There are two main routes into the lobby of the Oakland Marriott hotel. The front entrance lures you in from the bustling thoroughfare of Broadway, where crisply attired bellhops wait to open your limousine door, and signs of a resurgent Oakland are all around you. But the view from a side entrance tells a different story; at the corner of 10th and Washington, empty storefronts locked behind security gates bake under the sun.
On the morning of March 20, the most prominent members of Oakland's business establishment arrived at the Marriott's Jewett Ballroom to nibble on bagels and omelets, and to listen to one man assure them that the city is finally poised to put dismal scenes like the one at 10th and Washington behind it forever. The man was Robert Bobb, the city manager and the person charged with taking Mayor Jerry Brown's often ethereal, aphoristic visions and transforming them into something tangible. More than anyone else in town, the buck stops with him, as local leaders strive to finally deliver to Oakland the prosperity that has eluded it for so long. At this Oakland Metropolitan Chamber of Commerce "power breakfast," Bobb's theme was summed up by the slogan flashing on the screens behind the podium: "Oakland -- a city on the move!"
As the army of suits settled in beneath a firmament of chandeliers, Robert Wilkins, the president of the YMCA of the East Bay and an ordained minister, set the proceeding in context. "In the ancient book of the Hebrews, in the writings of Nehemiah," he began, "it is recorded that after the Hebrews spent a number of years in exile, a group of men came to see Nehemiah. He asked them how things were going in Jerusalem, and they said to him, 'Things are not going well. Our brothers and sisters are suffering, because the gates of Jerusalem have been burned. The walls lie in ruins, and the temple has been destroyed.' And that moved Nehemiah substantially, and he went to Cyrus, the king of Persia, and asked him, 'Can I go back and begin a redevelopment project in the city of my fathers?' Cyrus allowed him to do so, and he went back and said, 'Come, let us rebuild the wall of Jerusalem, and we will no longer be in disgrace.'
"And the scripture says that each person according to their own skills took a part of the project, and they worked shoulder to shoulder. Along the way, others in nearby cities looked at them and ridiculed them, saying, 'Those people, the Hebrews, they don't know how to build anything. It'll fall down.' Many in other cities resented them and said, 'How dare they seek to build up their city, and take their place among the greats like us?' But they kept the faith and continued to build, and the scripture says that they worked and they worked, and the wall was rebuilt, because the people had a mind and a heart to work."
As the waiters began to hand out plates of hot food, and a chamber representative read from a schedule of upcoming events, the air hummed with the sound of fingers on the keys of Palm Pilots and laptops. Bobb sat beside the podium, glancing down at his notes while the emcee dispensed with a few rituals of civic boosterism: New businesses were acknowledged and applauded, the annual holiday parade was cheered, and an oversized check for $25,000 was presented to Children's Hospital. Finally, it was time for Bobb to address the assembly, to sell the idea of a successful Oakland to its own movers and shakers. Bobb can speak quite passionately when the occasion calls for it, but today's presentation sounded more like an annual shareholders' report -- filled with numbers, spreadsheets, and an aura of inevitability. "Oakland is engaged in an economic resurgence, and we see that resurgence continuing," he boasted. "We may not have as much money as many of our sister cities around the Bay Area, but no one can outhustle us. Wherever there is a deal to be made, we will go there."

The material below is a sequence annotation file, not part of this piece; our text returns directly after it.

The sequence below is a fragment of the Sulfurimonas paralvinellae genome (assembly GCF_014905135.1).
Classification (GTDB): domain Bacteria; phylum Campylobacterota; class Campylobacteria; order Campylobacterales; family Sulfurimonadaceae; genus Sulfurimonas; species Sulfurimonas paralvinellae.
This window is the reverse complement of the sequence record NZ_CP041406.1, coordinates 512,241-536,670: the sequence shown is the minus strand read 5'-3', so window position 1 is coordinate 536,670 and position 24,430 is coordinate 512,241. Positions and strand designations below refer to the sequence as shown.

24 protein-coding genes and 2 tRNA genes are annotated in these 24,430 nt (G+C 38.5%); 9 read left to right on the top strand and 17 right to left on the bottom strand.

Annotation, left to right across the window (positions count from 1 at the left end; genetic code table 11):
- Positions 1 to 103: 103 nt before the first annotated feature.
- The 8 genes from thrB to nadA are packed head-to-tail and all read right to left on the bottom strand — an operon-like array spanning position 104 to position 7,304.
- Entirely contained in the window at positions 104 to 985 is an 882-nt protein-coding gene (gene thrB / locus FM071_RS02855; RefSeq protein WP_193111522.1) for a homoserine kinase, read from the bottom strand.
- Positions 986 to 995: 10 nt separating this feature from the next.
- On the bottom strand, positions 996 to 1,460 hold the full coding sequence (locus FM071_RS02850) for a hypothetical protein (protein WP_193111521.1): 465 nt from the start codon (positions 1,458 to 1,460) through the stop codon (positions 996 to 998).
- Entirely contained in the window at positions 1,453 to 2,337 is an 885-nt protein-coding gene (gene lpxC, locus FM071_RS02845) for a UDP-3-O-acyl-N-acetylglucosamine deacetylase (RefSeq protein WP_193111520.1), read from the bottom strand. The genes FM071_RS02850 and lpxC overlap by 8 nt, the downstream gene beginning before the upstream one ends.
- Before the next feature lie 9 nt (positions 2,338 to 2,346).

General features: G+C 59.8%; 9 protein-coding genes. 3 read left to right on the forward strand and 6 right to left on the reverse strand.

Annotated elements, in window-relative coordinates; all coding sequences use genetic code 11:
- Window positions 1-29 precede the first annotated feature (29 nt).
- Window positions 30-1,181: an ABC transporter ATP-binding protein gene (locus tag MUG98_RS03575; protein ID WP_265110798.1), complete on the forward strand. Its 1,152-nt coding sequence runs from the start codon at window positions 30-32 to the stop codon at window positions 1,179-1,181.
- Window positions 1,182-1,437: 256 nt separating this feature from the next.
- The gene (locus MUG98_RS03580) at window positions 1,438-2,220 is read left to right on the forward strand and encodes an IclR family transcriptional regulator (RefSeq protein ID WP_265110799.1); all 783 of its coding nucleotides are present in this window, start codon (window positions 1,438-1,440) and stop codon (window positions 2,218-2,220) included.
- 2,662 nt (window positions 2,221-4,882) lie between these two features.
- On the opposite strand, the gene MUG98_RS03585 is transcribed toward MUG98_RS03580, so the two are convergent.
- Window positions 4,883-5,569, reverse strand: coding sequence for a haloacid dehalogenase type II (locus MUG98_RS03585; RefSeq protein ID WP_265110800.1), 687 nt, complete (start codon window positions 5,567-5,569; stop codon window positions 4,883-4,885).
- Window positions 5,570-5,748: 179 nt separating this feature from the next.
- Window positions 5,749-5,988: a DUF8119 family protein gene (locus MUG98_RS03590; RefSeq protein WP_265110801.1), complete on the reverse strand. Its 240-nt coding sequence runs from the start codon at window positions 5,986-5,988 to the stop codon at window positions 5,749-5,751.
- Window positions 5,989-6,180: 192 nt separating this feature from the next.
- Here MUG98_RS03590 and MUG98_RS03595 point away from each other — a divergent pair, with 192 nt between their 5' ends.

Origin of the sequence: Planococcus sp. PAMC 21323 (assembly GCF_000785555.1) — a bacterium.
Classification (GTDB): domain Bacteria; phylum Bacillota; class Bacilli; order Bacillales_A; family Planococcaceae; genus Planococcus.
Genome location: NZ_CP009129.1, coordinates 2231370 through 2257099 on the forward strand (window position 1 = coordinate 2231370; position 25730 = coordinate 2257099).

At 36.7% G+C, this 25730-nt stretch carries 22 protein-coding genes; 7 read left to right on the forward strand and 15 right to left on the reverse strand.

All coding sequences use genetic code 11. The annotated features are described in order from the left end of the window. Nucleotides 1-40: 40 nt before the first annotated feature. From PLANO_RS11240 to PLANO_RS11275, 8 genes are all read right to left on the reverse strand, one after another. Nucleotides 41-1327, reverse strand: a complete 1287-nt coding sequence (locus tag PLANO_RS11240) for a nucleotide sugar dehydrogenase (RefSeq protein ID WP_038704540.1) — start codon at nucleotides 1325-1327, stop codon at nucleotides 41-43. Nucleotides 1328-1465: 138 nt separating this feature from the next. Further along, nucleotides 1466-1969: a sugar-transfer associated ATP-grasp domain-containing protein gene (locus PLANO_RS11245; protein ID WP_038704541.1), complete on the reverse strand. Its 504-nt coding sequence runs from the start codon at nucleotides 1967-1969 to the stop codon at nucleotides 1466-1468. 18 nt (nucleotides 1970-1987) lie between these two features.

Bobb's benchmarks for the city's new prosperity were impressive: three hundred new companies, many emphasizing biotech, transportation, and food processing; a fifteen percent rise in income since 1995; and 10,000 new jobs -- a growth rate of six percent, twice that of the nation's average. As the attendees dusted off their home fries, Bobb introduced his redevelopment dream team: Bill Claggett, Leslie Gould, and Calvin Wong -- people who, Bobb promised, will work day and night to make your business flourish -- or seize it if it is blighted. Together, these men and women and their colleagues are responsible for nearly sixty major development projects, a stark contrast from four years ago, when the city had only eight projects in the pipeline.
There's nothing Oakland won't do to help your business, Bobb promised. Its One-Stop Capital Shop will offer small businesses start-up loans; its brownfield campaign will leverage EPA money to clean up old industrial sites; its port is about to embark on a $3 billion expansion of its airport and maritime operations; and its population is the eighth most educated in the country. It's even willing to go head-to-head with San Francisco; a new media campaign in the Chronicle, Mercury News, and Wall Street Journal mocks the West Bay's high rents as it tries to lure businesses to the east side of the Bay Bridge.
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